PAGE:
Have you ever tried to walk your dog and had your dog pull you down the street? Or does your dog try to pull your arms out of your sockets? Maybe you feel like you’re playing tug-o-war with your dog when you go for a walk? Or does your dog run around and wrap the lead around your legs? These are all signs that your dog is taking you for a walk instead of you walking your dog. Fortunately, you can teach your dog to stop pulling on the lead. Your walks will be much more enjoyable — and safer — with just a little training.
Most dogs can be trained to walk politely on a loose lead but it takes a little practice. There are two methods for teaching your dog. With the first method you should practice your skills as a statue. That means that when you take your dog for a walk, if your dog starts to pull on the lead or walk ahead of you, you should stop moving and stand still. When you stand still, your dog will reach the end of the lead and not be able to go any farther. At that point he should look around and wonder what happened to you, and he should come back to you, at least to see what’s going on. When your dog returns to you, you can continue to walk forward. If you do this each and every time your dog pulls on the lead or walks too far ahead of you, then your dog will start to get the message that he only gets to walk when he stays by your side on a loose lead. You should be warned that at first you may have to stop and start with almost every step. Your dog is used to pulling on the lead so he has to learn an entirely new way of behaving. But if you keep at it, your dog will learn to walk on a loose lead and stay close to you.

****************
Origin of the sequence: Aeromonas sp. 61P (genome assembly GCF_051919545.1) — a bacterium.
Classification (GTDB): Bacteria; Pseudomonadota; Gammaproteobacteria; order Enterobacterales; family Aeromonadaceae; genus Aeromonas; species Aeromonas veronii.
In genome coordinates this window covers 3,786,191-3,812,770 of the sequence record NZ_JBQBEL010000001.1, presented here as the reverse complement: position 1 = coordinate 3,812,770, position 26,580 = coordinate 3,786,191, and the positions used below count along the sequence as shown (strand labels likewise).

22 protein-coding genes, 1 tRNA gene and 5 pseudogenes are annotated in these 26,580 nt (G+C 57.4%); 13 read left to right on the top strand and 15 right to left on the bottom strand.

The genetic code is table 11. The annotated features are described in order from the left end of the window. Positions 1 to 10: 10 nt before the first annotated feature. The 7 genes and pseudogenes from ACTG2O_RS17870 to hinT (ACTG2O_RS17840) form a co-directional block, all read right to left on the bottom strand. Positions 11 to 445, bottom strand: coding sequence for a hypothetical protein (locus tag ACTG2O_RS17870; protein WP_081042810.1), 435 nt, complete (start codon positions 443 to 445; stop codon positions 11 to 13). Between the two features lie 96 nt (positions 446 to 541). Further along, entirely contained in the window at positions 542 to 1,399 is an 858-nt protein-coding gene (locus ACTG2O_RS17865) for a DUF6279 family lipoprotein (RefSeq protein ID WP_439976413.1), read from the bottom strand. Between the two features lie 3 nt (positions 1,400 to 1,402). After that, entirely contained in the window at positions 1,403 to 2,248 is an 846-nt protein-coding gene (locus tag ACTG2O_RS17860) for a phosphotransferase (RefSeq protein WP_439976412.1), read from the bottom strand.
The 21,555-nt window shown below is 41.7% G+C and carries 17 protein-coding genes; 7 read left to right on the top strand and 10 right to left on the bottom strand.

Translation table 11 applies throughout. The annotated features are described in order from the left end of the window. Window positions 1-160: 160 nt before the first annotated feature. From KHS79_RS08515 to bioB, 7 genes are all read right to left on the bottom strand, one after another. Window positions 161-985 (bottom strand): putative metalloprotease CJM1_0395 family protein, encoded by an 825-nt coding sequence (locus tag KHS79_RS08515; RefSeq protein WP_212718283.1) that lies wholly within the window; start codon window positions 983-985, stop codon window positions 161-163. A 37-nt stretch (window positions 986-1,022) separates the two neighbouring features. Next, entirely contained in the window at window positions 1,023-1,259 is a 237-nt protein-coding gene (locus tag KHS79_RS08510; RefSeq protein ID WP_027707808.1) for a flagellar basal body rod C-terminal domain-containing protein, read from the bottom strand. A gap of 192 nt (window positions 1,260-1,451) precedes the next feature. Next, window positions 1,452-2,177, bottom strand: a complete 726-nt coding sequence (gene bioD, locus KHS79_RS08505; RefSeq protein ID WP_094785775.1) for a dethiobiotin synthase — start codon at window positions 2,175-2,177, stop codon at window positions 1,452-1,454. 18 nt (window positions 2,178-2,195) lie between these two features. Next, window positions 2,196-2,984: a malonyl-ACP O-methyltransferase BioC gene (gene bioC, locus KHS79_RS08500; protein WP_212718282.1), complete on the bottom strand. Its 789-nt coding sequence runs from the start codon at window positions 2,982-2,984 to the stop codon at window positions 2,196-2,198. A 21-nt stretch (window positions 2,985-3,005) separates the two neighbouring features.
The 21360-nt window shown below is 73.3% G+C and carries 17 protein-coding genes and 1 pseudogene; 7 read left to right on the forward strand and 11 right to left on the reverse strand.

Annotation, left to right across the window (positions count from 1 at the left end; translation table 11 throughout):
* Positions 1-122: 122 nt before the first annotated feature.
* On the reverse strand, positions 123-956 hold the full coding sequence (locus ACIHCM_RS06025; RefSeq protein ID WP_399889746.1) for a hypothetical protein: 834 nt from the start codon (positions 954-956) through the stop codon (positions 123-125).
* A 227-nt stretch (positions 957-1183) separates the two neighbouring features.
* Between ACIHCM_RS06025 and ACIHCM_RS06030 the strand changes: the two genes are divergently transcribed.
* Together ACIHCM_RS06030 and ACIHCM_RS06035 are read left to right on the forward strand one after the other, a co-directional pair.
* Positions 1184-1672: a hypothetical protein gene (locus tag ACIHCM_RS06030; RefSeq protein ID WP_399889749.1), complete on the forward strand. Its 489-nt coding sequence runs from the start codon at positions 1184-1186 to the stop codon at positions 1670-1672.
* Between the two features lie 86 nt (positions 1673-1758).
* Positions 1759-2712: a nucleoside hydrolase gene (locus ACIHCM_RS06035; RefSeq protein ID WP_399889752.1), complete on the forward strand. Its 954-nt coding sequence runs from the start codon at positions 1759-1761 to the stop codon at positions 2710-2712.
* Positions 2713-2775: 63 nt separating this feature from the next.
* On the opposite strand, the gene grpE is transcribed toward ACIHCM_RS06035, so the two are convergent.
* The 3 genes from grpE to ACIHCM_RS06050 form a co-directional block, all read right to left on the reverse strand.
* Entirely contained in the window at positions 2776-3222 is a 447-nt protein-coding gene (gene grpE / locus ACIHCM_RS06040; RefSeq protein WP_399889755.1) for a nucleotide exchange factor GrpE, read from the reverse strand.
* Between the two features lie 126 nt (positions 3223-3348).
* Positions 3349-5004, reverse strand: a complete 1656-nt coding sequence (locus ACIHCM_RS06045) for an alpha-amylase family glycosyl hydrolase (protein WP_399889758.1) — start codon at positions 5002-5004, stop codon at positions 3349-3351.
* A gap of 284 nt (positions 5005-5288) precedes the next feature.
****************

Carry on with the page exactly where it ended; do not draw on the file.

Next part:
The second way of teaching your dog to walk politely on a loose lead, and stop pulling, is to take your dog for a walk in a park or somewhere so that your dog won’t know which direction you’re going to take. Start walking in one direction, then change direction at random after a few steps. Keep doing this every minute or two. Your dog will have to watch you and stay close to you because he has no idea when you’re going to change direction, and no idea where you are headed. This exercise is very taxing because you and your dog have to concentrate so you should only try it for about 10 or 15 minutes at a time, but it can work wonders for teaching a dog to pay attention to you and stop pulling on the lead.
It’s not hard to teach your dog to stop pulling and walk on a loose lead but it does take some practice. Try these exercises with your dog and you will probably be amazed at how fast your dog learns to walk politely on a loose lead.